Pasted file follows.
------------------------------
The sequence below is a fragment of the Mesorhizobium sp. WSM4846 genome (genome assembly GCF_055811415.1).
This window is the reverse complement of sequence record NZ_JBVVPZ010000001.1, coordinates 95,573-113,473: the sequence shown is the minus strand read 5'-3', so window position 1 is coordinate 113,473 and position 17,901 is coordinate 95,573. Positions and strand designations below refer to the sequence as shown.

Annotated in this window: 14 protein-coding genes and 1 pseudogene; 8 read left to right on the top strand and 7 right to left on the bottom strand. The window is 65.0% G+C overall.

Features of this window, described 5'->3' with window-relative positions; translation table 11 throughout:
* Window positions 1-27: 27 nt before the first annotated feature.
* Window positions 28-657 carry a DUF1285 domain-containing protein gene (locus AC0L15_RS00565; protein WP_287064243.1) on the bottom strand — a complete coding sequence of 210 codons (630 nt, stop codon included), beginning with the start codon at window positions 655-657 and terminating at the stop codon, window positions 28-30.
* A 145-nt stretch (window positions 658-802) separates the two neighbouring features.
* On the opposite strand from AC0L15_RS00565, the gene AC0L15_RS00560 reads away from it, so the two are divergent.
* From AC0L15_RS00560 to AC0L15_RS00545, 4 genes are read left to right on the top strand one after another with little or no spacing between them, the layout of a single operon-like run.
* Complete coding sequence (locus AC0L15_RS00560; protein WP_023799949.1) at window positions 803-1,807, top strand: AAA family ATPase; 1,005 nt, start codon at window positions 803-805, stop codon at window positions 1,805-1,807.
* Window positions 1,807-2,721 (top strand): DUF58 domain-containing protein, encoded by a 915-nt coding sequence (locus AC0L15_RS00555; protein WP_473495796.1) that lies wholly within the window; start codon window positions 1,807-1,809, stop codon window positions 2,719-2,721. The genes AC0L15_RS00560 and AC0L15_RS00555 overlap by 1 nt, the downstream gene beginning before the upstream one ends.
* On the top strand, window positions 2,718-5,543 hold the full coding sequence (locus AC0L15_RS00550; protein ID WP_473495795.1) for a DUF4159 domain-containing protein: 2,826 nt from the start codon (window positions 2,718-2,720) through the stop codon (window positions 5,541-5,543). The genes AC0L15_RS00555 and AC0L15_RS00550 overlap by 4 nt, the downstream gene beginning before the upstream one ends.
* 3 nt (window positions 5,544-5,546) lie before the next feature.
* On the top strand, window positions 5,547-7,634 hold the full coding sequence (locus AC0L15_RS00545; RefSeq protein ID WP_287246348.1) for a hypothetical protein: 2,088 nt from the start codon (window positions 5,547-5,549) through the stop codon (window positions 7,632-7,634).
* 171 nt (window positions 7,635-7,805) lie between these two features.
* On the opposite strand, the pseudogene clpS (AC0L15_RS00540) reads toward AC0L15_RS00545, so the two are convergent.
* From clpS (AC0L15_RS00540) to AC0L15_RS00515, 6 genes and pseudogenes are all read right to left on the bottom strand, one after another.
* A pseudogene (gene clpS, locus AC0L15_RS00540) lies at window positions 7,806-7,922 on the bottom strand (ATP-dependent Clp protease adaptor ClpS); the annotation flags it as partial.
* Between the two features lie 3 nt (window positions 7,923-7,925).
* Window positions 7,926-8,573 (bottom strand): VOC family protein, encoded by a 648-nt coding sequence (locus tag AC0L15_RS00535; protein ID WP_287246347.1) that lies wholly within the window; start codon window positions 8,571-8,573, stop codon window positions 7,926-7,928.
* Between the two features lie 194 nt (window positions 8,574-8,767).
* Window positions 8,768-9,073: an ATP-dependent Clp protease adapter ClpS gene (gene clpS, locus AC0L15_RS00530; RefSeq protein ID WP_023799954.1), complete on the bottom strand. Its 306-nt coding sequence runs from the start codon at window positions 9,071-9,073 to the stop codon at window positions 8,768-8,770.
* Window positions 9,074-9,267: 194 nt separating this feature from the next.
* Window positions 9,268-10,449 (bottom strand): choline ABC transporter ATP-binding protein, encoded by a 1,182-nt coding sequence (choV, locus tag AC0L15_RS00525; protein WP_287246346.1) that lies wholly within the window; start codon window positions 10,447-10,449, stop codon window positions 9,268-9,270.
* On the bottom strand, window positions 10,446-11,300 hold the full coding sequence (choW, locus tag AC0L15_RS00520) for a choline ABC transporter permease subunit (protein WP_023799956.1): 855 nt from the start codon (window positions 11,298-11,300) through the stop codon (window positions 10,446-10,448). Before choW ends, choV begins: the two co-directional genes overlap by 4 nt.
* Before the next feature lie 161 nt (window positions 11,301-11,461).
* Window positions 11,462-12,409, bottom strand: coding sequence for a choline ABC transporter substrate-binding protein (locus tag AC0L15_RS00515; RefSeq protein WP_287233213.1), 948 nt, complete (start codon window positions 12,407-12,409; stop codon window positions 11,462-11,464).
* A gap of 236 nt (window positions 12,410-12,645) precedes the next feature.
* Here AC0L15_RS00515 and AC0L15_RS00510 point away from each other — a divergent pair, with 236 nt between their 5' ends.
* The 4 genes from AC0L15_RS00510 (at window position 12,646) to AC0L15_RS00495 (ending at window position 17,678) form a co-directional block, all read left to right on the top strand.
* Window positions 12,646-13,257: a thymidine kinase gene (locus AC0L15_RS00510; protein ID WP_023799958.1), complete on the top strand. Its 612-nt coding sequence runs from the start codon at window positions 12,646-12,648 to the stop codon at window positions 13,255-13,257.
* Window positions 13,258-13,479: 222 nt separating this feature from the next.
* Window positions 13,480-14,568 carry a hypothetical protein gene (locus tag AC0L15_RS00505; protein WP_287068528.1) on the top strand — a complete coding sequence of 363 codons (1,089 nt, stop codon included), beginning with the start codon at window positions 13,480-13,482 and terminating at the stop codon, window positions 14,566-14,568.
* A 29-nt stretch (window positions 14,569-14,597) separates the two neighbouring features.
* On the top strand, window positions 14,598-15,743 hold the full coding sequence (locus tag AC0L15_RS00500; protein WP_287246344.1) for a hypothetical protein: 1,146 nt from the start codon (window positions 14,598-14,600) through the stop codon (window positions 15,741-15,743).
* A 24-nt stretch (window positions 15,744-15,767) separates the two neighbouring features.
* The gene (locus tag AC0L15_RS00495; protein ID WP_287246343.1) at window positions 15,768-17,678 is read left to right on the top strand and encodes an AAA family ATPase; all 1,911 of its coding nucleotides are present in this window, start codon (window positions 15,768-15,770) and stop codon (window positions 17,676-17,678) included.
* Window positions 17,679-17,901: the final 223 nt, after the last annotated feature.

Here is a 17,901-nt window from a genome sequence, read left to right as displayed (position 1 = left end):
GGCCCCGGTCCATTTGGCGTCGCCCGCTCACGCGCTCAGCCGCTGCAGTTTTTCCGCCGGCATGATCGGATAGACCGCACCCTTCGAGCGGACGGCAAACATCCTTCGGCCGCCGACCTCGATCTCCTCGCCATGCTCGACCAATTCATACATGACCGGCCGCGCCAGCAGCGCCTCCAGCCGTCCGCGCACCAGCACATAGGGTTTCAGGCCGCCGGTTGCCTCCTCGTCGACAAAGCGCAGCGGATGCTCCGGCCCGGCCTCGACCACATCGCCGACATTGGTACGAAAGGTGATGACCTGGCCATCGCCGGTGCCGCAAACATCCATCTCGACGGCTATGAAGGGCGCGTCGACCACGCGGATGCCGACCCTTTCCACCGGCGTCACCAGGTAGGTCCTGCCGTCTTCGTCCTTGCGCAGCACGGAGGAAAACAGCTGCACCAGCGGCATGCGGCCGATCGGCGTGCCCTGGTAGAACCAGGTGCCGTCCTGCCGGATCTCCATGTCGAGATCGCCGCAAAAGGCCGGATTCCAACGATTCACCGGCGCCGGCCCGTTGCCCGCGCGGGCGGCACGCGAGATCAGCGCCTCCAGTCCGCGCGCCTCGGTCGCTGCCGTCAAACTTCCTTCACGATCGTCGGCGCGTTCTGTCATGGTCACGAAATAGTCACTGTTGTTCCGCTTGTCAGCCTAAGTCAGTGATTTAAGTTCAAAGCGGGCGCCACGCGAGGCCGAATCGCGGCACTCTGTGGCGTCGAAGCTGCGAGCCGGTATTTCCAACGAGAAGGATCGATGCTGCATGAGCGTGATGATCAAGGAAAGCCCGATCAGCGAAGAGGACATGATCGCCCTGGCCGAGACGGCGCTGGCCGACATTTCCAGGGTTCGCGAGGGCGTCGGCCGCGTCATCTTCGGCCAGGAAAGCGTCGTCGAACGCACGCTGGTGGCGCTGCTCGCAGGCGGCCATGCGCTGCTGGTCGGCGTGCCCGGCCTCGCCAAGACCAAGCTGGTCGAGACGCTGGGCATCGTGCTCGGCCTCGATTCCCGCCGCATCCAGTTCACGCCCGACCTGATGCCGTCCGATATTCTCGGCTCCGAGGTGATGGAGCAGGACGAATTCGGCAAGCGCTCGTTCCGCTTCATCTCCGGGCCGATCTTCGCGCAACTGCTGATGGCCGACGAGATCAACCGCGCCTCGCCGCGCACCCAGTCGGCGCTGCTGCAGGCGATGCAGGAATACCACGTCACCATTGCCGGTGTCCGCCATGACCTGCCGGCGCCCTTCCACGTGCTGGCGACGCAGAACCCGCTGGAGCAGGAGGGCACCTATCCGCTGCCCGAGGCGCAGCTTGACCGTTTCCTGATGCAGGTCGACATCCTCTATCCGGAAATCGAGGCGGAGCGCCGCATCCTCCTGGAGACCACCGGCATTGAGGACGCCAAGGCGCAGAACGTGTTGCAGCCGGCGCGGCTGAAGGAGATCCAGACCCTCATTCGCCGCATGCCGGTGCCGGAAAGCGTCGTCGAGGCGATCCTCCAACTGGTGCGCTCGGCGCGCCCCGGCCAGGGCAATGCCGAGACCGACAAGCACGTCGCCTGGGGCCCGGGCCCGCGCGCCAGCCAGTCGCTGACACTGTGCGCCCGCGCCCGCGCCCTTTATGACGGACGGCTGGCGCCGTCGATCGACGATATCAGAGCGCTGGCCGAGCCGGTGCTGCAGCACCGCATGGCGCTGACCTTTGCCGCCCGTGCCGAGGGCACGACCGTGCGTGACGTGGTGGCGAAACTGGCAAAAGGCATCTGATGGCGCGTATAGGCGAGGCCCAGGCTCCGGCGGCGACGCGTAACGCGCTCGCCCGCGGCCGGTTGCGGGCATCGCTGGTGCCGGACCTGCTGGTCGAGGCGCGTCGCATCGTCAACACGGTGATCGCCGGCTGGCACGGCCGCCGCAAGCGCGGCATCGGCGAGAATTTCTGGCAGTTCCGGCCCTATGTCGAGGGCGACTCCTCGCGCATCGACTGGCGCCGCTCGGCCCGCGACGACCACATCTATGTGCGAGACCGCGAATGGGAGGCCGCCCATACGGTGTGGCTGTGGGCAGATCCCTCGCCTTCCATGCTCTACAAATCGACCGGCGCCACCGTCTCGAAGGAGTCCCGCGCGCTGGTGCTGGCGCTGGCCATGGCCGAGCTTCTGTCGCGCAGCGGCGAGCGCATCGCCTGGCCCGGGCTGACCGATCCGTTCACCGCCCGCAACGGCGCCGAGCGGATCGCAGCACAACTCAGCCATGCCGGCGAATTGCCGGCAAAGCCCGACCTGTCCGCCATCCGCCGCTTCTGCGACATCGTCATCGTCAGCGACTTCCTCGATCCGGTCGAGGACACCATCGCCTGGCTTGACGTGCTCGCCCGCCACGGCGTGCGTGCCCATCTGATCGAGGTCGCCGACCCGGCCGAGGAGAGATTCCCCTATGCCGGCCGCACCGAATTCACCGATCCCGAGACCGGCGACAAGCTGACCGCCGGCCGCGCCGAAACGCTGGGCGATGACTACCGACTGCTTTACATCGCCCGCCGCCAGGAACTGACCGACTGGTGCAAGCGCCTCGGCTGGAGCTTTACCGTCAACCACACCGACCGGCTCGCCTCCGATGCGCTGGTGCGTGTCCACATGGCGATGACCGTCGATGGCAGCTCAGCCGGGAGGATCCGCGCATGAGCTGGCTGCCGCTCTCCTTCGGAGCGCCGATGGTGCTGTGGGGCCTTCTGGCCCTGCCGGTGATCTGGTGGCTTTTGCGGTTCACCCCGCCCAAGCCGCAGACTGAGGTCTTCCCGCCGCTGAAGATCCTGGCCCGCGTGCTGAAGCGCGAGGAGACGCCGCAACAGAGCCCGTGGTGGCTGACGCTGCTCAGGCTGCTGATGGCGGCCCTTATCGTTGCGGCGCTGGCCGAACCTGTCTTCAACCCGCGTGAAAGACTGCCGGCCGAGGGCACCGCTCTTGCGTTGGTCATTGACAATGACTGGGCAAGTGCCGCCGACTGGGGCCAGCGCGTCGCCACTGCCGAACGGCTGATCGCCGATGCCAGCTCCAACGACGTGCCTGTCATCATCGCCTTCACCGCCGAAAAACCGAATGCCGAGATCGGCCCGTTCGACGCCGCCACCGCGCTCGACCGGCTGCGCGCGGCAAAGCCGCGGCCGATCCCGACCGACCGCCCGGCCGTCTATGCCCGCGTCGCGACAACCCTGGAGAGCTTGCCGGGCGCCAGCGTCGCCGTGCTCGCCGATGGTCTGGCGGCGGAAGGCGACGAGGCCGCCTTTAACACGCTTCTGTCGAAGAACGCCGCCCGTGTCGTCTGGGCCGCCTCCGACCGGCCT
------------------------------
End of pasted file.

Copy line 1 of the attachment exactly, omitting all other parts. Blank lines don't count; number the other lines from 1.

The sequence below is a fragment of the Mesorhizobium sp. WSM4846 genome (genome assembly GCF_055811415.1).